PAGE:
Tau Herculids may be about to make their first appearance in our sky.
There may be a new meteor shower visible this Memorial Day weekend, especially in North America.
This comet, Schwassmann-Wachmann 3, is evaporating, and pieces of it may collide with our planet, igniting the meteors (SW3). In addition to thrill-seekers, comet scientists are eagerly anticipating the encounter. The meteor shower is expected to peak overnight on Memorial Day (Monday, May 30) and continue into the early hours of Tuesday, according to NASA’s predictions.
By comet standards, SW3 is relatively close to the sun, orbiting our star every five years. It began to disintegrate in 1995, resulting in the formation of a cloud of debris that continues to orbit the sun.
We’ve previously witnessed comets separating. Scientists at NASA’s Ames Research Center in California’s SOFIA Science Center believe that one out of every 100 periodic comets, if not more, could eventually fragment.
Comet Shoemaker-Levy 9 famously disintegrated in the 1990s, and large chunks of it smashed into Jupiter. SW3’s disintegration may look similar to that of SW2, but it is “almost certainly not the same,” Space.com quotes Reach as telling the website.
Comets break up for a variety of reasons, many of which are unknown to science. One or a combination of a number of variables could be at play. Jupiter’s gravitational pull weakened Shoemaker-Levy 9, for example. When water or other volatile compounds in the comet’s composition heat up and go from a solid to a gas, other comets may shatter.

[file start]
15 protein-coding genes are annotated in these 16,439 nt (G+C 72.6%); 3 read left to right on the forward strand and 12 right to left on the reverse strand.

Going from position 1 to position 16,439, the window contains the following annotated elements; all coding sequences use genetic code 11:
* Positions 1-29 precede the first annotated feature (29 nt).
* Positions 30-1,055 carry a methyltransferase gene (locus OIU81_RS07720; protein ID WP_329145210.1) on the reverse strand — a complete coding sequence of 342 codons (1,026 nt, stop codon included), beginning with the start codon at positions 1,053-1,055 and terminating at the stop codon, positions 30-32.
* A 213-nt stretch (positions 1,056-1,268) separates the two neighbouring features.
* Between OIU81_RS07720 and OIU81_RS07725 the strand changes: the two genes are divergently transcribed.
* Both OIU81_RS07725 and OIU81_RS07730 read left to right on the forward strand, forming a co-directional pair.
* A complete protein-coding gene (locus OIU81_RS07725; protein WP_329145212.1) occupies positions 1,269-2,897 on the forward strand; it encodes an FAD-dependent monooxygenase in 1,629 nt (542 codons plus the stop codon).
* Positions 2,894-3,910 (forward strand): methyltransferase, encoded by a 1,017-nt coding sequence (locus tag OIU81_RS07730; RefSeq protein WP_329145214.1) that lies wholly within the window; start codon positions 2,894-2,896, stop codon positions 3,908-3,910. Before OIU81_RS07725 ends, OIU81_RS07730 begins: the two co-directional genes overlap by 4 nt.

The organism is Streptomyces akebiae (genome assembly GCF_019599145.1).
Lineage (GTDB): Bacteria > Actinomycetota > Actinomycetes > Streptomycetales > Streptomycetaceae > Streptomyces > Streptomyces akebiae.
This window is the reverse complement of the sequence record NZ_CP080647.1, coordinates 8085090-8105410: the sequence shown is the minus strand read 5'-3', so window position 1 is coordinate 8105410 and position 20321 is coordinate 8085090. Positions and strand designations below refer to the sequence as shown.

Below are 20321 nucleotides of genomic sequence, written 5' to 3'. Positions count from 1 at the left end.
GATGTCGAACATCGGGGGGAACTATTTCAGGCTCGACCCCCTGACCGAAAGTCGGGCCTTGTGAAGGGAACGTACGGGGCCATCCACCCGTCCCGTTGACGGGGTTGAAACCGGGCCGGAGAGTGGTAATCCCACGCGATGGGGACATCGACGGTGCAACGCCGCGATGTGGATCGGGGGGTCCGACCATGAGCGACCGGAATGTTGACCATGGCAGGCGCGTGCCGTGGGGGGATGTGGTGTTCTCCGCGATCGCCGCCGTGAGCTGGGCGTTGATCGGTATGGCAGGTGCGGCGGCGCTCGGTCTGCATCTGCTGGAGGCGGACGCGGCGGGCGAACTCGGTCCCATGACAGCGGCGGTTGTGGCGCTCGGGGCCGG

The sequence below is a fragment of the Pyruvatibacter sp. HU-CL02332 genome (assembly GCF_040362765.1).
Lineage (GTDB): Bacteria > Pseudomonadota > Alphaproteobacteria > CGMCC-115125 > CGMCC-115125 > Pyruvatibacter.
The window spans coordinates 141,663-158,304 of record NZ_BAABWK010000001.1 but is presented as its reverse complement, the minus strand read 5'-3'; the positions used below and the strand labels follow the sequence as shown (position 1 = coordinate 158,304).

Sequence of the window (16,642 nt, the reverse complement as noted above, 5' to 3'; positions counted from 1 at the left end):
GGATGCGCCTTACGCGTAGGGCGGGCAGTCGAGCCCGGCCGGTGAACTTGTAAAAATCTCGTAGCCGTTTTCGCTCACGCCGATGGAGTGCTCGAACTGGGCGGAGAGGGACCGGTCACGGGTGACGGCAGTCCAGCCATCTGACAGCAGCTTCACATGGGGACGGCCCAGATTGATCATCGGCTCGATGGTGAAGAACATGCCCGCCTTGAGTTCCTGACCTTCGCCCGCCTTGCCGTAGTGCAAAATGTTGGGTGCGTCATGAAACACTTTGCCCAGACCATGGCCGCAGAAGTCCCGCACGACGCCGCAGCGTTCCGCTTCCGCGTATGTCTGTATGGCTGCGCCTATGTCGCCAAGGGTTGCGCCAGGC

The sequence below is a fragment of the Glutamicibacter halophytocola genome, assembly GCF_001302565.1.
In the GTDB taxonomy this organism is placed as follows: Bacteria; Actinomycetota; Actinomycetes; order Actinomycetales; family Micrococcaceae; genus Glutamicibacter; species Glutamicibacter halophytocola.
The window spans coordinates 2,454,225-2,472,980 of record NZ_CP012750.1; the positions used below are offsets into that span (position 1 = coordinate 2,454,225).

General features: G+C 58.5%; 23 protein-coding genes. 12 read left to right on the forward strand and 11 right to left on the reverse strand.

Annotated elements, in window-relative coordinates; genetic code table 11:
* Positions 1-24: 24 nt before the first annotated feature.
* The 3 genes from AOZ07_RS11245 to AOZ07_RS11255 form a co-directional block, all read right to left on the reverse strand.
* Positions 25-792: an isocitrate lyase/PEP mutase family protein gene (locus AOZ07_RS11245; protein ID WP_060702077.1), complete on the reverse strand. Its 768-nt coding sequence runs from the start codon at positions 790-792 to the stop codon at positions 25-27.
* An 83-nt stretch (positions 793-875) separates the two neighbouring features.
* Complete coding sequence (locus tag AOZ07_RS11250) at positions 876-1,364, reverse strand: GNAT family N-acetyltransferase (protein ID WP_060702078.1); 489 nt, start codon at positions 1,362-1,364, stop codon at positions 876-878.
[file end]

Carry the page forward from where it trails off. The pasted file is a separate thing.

A comet’s constant oscillations from the sun’s core to the colder outer regions of the solar system strains the body’s thermal system. Something might give if repeated stress is applied to it long enough.
In any case, SW3 has disbanded. Earth’s orbit has been bringing our planet closer and closer to the debris field that has formed over the last several decades. This year, for the first time, seems to be a year in which we are able to enjoy the ride. Some potentially spectacular meteors could be produced if this is the case. Comet debris that falls to Earth’s atmosphere will burn up.
Astronomers are eager to see shards of a celestial object up close and personal. One astronomer, Jérémie Vaubaillon, plans to fly over New Mexico and Arizona in a jet during the meteor shower to get even closer to the action.
Reach told Space.com that “flying through it” proves that the particles have survived. “That’s something we have no idea about. They don’t last long in the icy ones.”
The fragmentation of comet shards can reveal information about their composition as they enter Earth’s atmosphere. It’s possible that some of those shards come from inside a comet, a realm that astronomers can’t access by looking at an object through a telescope.
As an added bonus, astronomers may be able to collect some cometary material during the expected meteor shower. After all, NASA has used particle-catchers to collect dust from the early days of the solar system in the past.
There’s nothing like going to the comet and bringing it back, except that the comet shot ’em over here, Reach explained.